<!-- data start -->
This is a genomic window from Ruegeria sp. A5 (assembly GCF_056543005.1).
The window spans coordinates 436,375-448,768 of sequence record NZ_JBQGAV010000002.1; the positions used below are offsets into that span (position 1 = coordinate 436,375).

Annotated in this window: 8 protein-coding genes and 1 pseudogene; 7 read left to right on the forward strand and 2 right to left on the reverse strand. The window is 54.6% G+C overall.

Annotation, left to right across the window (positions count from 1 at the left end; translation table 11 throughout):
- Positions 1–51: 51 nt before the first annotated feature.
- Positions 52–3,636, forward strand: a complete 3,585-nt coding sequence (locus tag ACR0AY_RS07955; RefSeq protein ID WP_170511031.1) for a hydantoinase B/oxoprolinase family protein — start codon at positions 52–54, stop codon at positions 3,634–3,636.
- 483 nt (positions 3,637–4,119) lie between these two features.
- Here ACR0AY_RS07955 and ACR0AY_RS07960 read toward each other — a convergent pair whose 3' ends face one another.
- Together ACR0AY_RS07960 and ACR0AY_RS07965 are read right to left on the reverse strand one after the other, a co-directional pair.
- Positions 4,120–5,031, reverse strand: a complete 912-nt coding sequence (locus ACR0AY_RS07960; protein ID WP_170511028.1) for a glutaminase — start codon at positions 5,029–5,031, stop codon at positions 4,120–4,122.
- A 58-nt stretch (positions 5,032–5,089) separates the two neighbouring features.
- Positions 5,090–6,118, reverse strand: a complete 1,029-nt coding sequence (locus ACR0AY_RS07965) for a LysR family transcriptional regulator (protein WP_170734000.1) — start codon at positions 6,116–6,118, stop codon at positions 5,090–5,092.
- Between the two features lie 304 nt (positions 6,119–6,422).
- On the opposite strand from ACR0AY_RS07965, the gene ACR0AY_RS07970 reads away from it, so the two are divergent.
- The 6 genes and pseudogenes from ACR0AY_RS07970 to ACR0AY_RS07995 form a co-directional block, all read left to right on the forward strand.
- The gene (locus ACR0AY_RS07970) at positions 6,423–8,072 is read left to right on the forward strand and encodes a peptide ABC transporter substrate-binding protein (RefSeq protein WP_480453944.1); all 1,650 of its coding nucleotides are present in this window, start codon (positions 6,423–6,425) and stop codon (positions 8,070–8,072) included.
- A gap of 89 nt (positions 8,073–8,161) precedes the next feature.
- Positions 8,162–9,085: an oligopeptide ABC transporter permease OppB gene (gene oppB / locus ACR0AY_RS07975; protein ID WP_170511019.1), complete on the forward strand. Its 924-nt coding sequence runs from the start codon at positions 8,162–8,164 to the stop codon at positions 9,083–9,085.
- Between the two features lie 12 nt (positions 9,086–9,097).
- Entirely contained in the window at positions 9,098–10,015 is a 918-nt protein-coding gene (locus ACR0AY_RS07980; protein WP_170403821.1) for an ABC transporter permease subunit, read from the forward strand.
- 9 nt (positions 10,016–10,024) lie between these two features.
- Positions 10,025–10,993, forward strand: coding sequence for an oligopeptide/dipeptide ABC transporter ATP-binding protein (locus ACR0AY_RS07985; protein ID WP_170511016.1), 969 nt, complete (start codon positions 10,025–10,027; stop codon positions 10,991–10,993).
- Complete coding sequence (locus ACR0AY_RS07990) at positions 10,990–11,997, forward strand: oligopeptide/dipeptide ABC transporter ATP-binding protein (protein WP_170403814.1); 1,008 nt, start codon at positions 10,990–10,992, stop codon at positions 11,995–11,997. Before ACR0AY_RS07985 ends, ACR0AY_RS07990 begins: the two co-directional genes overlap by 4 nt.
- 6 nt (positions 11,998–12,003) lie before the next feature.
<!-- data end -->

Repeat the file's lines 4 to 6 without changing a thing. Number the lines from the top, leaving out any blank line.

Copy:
Annotation, left to right across the window (positions count from 1 at the left end; translation table 11 throughout):
- Positions 1–51: 51 nt before the first annotated feature.
- Positions 52–3,636, forward strand: a complete 3,585-nt coding sequence (locus tag ACR0AY_RS07955; RefSeq protein ID WP_170511031.1) for a hydantoinase B/oxoprolinase family protein — start codon at positions 52–54, stop codon at positions 3,634–3,636.